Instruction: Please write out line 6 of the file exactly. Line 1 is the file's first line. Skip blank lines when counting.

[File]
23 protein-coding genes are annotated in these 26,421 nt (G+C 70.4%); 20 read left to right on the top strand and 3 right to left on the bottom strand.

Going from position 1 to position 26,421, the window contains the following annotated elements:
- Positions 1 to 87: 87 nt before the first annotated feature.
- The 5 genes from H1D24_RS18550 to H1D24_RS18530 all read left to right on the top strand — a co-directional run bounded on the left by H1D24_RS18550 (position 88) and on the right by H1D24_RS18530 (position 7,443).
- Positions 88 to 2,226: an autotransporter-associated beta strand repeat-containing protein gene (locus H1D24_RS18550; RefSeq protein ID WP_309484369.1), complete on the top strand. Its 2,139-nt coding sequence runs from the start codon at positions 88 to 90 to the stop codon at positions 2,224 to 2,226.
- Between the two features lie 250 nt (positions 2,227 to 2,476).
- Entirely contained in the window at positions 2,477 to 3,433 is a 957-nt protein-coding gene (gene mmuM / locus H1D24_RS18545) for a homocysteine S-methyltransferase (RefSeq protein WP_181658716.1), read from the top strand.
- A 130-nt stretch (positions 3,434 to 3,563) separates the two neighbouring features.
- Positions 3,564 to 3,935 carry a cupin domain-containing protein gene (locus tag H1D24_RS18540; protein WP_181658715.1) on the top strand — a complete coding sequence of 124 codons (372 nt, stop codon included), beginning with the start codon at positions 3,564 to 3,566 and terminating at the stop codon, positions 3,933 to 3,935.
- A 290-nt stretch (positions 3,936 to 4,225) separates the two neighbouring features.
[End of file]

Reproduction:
- Between the two features lie 250 nt (positions 2,227 to 2,476).